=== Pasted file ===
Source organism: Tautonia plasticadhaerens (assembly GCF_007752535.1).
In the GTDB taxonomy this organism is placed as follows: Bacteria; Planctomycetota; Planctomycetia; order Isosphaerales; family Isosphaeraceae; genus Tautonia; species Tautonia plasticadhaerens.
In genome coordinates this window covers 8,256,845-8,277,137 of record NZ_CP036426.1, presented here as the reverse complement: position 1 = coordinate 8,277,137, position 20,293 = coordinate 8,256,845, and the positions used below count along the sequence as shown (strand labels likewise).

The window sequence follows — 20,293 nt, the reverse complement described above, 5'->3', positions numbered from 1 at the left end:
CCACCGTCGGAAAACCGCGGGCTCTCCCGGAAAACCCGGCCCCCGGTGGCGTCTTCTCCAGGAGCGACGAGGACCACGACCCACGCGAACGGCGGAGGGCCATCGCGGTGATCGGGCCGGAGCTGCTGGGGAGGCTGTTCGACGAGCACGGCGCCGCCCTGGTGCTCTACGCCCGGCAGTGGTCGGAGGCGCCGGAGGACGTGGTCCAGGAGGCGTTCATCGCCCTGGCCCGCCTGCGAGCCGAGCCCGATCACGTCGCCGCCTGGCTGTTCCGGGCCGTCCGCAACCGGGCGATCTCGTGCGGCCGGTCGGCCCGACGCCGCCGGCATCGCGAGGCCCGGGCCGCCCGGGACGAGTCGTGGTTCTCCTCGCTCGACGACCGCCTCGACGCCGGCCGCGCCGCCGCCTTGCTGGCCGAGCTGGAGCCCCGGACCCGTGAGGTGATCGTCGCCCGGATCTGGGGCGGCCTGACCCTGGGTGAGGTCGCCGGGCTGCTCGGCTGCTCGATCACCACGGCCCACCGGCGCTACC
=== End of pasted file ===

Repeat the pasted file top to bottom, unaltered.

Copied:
Source organism: Tautonia plasticadhaerens (assembly GCF_007752535.1).
In the GTDB taxonomy this organism is placed as follows: Bacteria; Planctomycetota; Planctomycetia; order Isosphaerales; family Isosphaeraceae; genus Tautonia; species Tautonia plasticadhaerens.
In genome coordinates this window covers 8,256,845-8,277,137 of record NZ_CP036426.1, presented here as the reverse complement: position 1 = coordinate 8,277,137, position 20,293 = coordinate 8,256,845, and the positions used below count along the sequence as shown (strand labels likewise).

The window sequence follows — 20,293 nt, the reverse complement described above, 5'->3', positions numbered from 1 at the left end:
CCACCGTCGGAAAACCGCGGGCTCTCCCGGAAAACCCGGCCCCCGGTGGCGTCTTCTCCAGGAGCGACGAGGACCACGACCCACGCGAACGGCGGAGGGCCATCGCGGTGATCGGGCCGGAGCTGCTGGGGAGGCTGTTCGACGAGCACGGCGCCGCCCTGGTGCTCTACGCCCGGCAGTGGTCGGAGGCGCCGGAGGACGTGGTCCAGGAGGCGTTCATCGCCCTGGCCCGCCTGCGAGCCGAGCCCGATCACGTCGCCGCCTGGCTGTTCCGGGCCGTCCGCAACCGGGCGATCTCGTGCGGCCGGTCGGCCCGACGCCGCCGGCATCGCGAGGCCCGGGCCGCCCGGGACGAGTCGTGGTTCTCCTCGCTCGACGACCGCCTCGACGCCGGCCGCGCCGCCGCCTTGCTGGCCGAGCTGGAGCCCCGGACCCGTGAGGTGATCGTCGCCCGGATCTGGGGCGGCCTGACCCTGGGTGAGGTCGCCGGGCTGCTCGGCTGCTCGATCACCACGGCCCACCGGCGCTACC